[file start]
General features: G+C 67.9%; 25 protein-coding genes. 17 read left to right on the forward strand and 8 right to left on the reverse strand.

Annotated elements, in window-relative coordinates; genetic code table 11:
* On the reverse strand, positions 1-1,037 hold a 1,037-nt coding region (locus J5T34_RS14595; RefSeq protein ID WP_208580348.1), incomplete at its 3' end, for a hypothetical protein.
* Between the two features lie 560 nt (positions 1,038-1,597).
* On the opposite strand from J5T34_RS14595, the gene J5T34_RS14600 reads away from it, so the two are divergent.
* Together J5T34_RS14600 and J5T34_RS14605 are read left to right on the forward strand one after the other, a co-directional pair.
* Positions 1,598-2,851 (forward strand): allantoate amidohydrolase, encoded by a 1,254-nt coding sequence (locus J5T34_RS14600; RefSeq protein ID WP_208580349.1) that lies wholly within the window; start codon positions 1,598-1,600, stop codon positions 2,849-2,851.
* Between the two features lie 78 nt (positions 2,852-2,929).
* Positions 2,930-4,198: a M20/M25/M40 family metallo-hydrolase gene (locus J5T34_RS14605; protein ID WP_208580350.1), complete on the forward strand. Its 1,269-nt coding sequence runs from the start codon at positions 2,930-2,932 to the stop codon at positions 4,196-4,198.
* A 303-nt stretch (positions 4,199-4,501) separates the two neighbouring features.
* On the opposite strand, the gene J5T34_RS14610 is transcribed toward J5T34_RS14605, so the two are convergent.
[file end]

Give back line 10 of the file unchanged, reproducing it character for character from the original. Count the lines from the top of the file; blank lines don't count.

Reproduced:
* A 303-nt stretch (positions 4,199-4,501) separates the two neighbouring features.